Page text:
I wondered too. I suppose one interpretation is, No, it's not just not

be that 2. is OK as written, but there needs to be entries for the

nonnegative/nonpositive cases. Or - perish the thought - that Brian

> That's what I was trying to say: the whole truth is that numeric index

> vectors that contain positive integral quantities can also contain

> zeros. Upon rereading this passage yet again, I think it is more

> misleading than merely incomplete: the phrasings "positive integral

> quantities", and "*must* lie in the set ..." rule out the possibility of

> the vector containing zeros.

>

> In this Section 2.7 in "An Introduction to R", the four types of index

> vectors are introduced with "Such index vectors can be any of four

> distinct types:". There is not even a hint that other types of index

> vectors can be used (e.g., positive integral quantities and zeros). Is

> this really correct and helpful? (The only way that I can see that this

> section can be interpreted as correct is to claim that that the phrasing

> "can be any of four distinct types" permits the existence of other types

> that are neither described nor hinted at. However, this interpretation

> feels more clever than helpful.)

>

> Tony Plate

>

> Prof Brian Ripley wrote:

> > ?"[" says

> >

> > See Also:

> >

> > 'list', 'array', 'matrix'.

> >

> > '[.data.frame' and '[.factor' for the behaviour when applied to

> > data.frame and factors.

> >

> > 'Syntax' for operator precedence, and the _R Language_ reference

> > manual about indexing details.

> >

> > and the `indexing details' are indeed where it says they are.

> >

> > This is not an introductory topic, and it makes sense to have the

> > details in only one place and refer to it. That help page is already

> > over-loaded.

> >

> >

> > On Tue, 13 Dec 2005, Tony Plate wrote:

> >

> >> Yes, 0/1 (numeric) are intended to be used as index vectors -- and they

> >> have the semantics of numeric indices, which is that 0 elements in the

> >> index are omitted from the result. This can be a very useful mode of

> >> operation in many situations.

> >>

> >> I was going to write "This is described in both the introduction to R,

> >> and in the documentation for '['", except that I checked before I wrote

> >> and was surprised to be unable to any discussion of zeros in indexing in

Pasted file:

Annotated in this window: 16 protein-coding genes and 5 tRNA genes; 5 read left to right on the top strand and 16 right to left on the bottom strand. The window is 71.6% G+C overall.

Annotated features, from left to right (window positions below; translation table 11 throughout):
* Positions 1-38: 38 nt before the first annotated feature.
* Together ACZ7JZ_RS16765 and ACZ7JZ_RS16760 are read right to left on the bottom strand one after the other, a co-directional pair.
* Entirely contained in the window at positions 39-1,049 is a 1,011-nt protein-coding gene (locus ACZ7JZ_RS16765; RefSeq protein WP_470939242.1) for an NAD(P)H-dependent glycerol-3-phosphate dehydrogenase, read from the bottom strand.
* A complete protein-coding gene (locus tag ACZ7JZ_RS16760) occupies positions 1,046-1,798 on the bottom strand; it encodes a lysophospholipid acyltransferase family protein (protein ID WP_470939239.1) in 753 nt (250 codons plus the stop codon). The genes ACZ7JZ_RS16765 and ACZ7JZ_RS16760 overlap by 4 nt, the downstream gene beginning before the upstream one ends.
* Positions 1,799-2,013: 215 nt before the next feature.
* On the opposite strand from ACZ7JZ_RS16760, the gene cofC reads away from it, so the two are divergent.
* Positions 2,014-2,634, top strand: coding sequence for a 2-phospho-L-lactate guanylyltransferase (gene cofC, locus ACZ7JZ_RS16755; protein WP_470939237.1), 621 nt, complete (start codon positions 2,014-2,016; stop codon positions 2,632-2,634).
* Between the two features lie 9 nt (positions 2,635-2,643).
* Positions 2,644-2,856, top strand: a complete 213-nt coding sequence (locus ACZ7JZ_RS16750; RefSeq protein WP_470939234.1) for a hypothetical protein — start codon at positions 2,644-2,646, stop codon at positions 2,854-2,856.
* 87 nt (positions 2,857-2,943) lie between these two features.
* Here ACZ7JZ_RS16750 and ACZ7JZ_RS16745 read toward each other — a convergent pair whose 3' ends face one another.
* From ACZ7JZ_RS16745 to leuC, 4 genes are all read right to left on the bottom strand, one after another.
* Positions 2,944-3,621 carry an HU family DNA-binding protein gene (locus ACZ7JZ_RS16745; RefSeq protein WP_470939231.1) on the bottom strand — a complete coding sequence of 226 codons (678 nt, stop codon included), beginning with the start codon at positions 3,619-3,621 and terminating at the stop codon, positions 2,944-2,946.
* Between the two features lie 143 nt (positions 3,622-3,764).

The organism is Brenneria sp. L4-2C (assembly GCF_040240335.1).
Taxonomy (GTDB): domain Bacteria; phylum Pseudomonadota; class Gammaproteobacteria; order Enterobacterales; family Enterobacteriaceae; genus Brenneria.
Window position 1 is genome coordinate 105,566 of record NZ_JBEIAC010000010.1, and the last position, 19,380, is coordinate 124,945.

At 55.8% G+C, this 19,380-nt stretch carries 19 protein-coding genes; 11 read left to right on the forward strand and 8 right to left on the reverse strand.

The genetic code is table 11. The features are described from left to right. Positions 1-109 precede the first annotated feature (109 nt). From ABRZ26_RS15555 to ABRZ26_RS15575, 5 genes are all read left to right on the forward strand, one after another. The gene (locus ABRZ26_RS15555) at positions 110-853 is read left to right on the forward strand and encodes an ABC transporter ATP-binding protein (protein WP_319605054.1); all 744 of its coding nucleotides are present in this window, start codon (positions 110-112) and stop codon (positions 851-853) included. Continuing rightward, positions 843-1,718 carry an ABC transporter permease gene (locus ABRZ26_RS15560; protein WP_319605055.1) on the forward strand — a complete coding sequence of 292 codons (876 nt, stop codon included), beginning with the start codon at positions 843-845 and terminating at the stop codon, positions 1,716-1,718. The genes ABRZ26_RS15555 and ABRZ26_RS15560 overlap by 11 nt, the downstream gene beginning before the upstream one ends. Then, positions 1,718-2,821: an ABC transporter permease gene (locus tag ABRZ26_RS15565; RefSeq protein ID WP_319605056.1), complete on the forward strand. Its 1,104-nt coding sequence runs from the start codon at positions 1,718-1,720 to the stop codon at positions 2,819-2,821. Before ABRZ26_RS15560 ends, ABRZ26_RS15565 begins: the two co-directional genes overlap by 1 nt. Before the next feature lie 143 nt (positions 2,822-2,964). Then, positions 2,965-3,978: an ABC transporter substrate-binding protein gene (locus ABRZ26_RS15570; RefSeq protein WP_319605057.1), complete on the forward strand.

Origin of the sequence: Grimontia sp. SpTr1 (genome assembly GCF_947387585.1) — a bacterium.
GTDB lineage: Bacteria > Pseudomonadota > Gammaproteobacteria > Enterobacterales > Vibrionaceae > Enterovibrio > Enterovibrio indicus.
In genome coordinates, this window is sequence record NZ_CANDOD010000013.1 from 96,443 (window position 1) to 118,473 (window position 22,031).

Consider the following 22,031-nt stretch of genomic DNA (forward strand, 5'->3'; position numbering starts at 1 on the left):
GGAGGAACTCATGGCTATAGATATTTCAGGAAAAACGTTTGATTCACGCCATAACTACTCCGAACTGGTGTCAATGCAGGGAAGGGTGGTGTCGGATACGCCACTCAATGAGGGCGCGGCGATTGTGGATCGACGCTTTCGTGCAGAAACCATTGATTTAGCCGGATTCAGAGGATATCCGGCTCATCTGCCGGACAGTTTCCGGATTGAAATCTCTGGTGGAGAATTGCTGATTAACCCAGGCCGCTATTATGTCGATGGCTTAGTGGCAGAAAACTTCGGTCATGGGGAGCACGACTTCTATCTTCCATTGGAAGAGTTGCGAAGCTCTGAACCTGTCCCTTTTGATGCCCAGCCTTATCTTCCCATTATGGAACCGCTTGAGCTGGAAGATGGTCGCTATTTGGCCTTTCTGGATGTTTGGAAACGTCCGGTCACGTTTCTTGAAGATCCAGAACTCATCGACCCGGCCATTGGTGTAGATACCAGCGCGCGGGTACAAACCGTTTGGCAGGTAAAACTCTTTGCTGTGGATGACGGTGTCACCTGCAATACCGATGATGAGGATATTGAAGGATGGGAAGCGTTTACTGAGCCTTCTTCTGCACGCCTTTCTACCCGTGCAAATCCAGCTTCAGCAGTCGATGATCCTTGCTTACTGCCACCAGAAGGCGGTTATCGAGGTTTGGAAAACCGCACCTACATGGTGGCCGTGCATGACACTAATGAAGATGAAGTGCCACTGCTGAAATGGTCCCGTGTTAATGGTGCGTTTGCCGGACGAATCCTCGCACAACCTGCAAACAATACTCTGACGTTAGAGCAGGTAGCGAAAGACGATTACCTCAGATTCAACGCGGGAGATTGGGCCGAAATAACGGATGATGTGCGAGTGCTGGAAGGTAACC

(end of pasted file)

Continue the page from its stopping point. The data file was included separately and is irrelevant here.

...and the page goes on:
> >> any of the first three places I looked:

> >>

> >> (1) help page for '[' (There is discussion of zero indices here, but

> >> only in the context of using matrices to index matrices, not in the

> >> context of ordinary vector indices).

> >>

> >> (2) Section 2.7 "Index vectors: selecting and modifying subsets of a

> >> data set" in "An Introduction to R", which does say this about numeric

> >> indices:

> >> 2. A vector of positive integral quantities. In

> >> this case the values in the index vector must

> >> lie in the set {1, 2, . . . , length(x)}

> >> (This seems to commit the sin of not telling the whole truth.)

> >

> >

> > No. Zero is not a positive integer.

> >

> >> (3) Section 5.5 "Array Indexing. Subsections of an array" (In "An

> >> Introduction to R")

> >>

> >> Question for others: did I miss something obvious, or is this a

> >> documentation deficiency that zeros in indices are not discussed in 3 of

> >> some obvious first places to look?

> >>

> >> If indeed this is a documentation deficiency, I'm happy to contribute

> >> documentation patch, but I await other opinions before spending any time

> >> on that.

> >>

> >> -- Tony Plate

> >>

> >>

[hidden email] wrote:

> >>

> >>> Full_Name: Axel Rasche

> >>> Version: 2.2.0

> >>> OS: Linux

> >>> Submission from: (NULL) (141.14.21.81)

> >>>

> >>>

> >>> Dear Debuggers,

> >>>

> >>> This is not a serious problem. Are 0/1 vectors intended to be used as

> >>> index

> >>> vectors? If yes, there is a bug. If not, it leads just to some funny

> >>> behaviour

> >>> rather than an error message.

> >>>

> >>> In the appendix is some simple code to reproduce the problem. A

> >>> logical vector

> >>> as.logic(a) helps by indexing the vector b. The 0/1 vector a just

> >>> returns the

> >>> first value "a". But as many times as there is a 1 in a.

> >>>

> >>> Best regards,

> >>> Axel

> >>>

> >>>

> >>> Appendix:

> >>>

> >>> b = c("a","b","c","d")

> >>> a = c(0,1,1,0)

> >>> b[as.logical(a)]

> >>> b[a]

> >>> a = c(1,0,1,0)

> >>> b[as.logical(a)]

> >>> b[a]

> >>> a = c(0,1,1,1)

> >>> b[as.logical(a)]

> >>> b[a]

> >>>

> >>> ______________________________________________

> >>>

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> >>>

https://stat.ethz.ch/mailman/listinfo/r-devel> >>>

> >>

> >> ______________________________________________

> >>

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> >>

https://stat.ethz.ch/mailman/listinfo/r-devel> >>

> >>

> >

>

> ______________________________________________

>

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>

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